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Opinion Hope you’re enjoying March Madness here in Indianapolis. Could you move that mask up?

An usher holds a sign reminding fans to wear masks during a college basketball game between Houston and Rutgers in the second round of the NCAA tournament at Lucas Oil Stadium in Indianapolis, March 21, 2021. (AP Photo/Mark Humphrey)

Sarah Layden is the author of the novel “Trip Through Your Wires.”

We, the Indianapolis Welcoming Committee, are thrilled you’re here, one year into a deadly pandemic, for this incredibly complex college basketball event featuring 68 men’s teams in a “bubble” of gymnasiums, charter buses, hotels and skywalks. We give a warm Hoosier welcome to the players’ families and … thousands of other fans, too? Oh. We’re sure it’s fine. Really.

Or, maybe not really. The NCAA canceled the Saturday night game between the University of Oregon and Virginia Commonwealth University, declaring the Ducks vs. Rams faceoff “a no-contest because of COVID-19 protocols.” Oregon advanced to the second round and VCU was banished.

Still, teamwork makes the dream work, and a bazillion hard-working people have tirelessly planned to make the tournament as safe as possible. Mask strings crossed! The six arenas at limited capacity might keep covid transmission rates low. Maybe even lower than b-ball fans’ spirits were last year when the NCAA tournament in Atlanta was canceled — but, wait, the U.S. infection rate now is higher, a lot higher, than this time a year ago, when they pulled the plug. How does that work?

Anyhoo! The 2021 Big Dance must go on. So players and coaches are safely ensconced in their pods, far from the March Maddening crowd. Except when venturing out for games. Unless the game is canceled and one team is sent home.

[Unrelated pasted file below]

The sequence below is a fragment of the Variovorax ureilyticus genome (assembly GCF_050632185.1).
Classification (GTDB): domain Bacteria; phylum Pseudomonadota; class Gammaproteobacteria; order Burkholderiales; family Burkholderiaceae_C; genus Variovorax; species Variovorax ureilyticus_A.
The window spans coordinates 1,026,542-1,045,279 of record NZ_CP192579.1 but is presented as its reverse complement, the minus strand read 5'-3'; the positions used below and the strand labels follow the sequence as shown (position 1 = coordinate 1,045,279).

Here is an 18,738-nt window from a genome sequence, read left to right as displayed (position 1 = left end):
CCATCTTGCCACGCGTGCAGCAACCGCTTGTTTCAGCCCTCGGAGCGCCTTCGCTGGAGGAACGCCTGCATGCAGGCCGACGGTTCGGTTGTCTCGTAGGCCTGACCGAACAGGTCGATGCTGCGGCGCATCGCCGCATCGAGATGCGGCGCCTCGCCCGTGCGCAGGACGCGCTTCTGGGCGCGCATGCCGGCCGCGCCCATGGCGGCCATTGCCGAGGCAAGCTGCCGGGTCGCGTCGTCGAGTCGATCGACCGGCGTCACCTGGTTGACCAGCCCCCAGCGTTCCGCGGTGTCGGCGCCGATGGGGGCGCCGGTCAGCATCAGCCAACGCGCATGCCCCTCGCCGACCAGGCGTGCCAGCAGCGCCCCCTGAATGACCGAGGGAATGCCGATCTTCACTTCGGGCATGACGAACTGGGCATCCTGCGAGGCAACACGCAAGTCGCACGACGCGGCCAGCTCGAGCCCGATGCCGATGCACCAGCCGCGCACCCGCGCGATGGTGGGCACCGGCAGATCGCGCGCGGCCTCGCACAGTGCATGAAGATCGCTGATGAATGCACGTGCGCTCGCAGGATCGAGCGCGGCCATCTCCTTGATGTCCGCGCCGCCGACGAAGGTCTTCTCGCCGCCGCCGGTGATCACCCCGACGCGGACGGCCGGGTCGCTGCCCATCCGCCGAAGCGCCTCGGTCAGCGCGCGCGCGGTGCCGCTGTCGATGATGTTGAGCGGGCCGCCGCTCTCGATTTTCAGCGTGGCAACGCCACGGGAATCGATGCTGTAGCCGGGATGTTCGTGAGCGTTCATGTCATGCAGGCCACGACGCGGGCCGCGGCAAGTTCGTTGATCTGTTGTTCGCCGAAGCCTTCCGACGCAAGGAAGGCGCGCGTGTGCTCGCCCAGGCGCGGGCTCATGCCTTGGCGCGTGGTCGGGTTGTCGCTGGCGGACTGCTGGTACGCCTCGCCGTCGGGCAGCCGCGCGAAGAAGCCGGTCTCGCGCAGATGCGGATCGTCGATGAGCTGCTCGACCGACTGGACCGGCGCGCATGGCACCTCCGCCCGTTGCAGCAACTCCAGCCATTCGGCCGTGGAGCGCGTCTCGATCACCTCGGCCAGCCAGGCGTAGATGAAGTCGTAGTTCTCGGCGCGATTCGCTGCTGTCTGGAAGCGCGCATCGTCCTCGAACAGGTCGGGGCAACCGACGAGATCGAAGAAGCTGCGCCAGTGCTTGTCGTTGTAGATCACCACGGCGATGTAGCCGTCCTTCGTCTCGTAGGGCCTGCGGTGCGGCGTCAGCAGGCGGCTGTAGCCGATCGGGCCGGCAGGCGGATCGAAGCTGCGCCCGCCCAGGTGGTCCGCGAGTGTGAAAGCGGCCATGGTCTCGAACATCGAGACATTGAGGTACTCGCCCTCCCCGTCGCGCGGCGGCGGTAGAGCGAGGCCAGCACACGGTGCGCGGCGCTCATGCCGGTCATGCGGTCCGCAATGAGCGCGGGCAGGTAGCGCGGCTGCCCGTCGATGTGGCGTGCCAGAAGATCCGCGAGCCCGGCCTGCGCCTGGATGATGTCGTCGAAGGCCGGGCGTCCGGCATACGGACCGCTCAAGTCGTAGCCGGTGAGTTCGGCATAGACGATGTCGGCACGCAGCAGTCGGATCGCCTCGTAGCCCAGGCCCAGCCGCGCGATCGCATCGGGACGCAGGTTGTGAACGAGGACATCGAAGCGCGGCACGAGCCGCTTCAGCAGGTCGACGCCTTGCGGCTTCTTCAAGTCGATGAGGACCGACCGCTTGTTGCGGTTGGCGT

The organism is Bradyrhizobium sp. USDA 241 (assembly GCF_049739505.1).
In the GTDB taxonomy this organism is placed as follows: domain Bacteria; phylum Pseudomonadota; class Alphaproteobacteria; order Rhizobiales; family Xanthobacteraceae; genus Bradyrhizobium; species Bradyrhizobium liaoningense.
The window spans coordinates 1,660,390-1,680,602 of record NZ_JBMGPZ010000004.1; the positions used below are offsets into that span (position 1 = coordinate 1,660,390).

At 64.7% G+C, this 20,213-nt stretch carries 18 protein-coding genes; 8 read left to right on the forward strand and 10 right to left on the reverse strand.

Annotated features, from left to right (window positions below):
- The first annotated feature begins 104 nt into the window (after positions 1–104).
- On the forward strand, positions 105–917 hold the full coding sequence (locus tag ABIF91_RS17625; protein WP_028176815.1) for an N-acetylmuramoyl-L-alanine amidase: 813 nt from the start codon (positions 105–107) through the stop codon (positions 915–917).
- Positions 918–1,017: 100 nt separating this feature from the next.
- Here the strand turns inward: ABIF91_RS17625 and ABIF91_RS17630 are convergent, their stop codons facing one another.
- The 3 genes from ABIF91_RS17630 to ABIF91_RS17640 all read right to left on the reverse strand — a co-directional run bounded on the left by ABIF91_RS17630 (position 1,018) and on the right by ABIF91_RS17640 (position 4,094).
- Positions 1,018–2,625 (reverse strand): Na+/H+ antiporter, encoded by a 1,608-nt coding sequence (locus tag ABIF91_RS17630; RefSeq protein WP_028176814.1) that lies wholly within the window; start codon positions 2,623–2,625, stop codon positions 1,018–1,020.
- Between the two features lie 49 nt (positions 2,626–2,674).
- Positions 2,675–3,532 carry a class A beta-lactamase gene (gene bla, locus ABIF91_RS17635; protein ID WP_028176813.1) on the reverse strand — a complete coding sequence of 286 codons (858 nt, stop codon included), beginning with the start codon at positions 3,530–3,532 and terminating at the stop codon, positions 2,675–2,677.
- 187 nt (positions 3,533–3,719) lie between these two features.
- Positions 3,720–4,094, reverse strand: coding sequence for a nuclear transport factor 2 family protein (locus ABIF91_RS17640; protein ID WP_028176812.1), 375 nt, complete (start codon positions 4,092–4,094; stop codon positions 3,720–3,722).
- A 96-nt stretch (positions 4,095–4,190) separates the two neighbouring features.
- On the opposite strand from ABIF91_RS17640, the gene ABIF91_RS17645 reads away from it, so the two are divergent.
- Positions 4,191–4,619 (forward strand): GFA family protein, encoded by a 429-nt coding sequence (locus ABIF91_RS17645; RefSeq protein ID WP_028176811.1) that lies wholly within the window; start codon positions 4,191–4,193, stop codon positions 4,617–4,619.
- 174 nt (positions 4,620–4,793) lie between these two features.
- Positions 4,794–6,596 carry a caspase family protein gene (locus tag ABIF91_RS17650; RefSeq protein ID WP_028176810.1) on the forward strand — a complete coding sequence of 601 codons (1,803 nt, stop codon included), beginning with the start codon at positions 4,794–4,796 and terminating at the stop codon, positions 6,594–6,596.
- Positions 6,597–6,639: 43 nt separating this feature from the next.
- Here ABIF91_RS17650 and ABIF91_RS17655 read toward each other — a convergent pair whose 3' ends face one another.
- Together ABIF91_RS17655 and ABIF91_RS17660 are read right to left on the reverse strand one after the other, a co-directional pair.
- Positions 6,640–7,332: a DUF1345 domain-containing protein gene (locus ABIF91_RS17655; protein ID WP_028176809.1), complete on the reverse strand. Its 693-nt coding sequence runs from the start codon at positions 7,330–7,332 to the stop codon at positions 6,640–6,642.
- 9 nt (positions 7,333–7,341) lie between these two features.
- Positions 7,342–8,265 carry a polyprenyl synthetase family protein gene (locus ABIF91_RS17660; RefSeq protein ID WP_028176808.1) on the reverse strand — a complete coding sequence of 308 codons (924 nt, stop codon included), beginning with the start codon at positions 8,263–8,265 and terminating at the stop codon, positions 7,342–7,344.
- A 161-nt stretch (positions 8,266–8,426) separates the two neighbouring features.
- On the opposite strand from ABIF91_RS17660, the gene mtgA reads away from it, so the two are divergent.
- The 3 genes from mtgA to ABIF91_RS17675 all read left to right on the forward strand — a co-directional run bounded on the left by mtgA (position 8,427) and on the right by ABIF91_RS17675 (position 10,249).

Full coverage of the coronavirus pandemic

Did you know that Indianapolis is called “the Circle City”? Which kind of fits our pro-con circular thoughts about this event taking place here in our “big small town” that we are awfully glad to welcome you to.

Usually the phrase “Hoosier Hysteria” is reserved for how crazy we get for the annual state high school basketball tournament, but it works now for the college games too. Namely, abject terror about possibly becoming a coronavirus hot spot. Now we’re hoopin’.

Please accept this gift of hand sanitizer. Welcome! Did we say that already? Could you apply the sanitizer now, if it’s not too much trouble?

Indianapolis is a vibrant community, home to wonderful artists, athletes, scientists, bracketologists, accountants and thousands of incredibly hardworking and painfully vulnerable hospitality workers.

By the way, did you know scenes from the movie “Hoosiers” were filmed at Hinkle Fieldhouse?

Our hurting city loves the basketball fans who plan to spend their stimulus checks in Naptown. Simultaneously, many Indy residents will avoid our beloved basketball venues like the … coronavirus, and wish the tournament had provided hazmat suits for fans. A missed branding opportunity, but oh well. Hindsight, as they say, is 2020.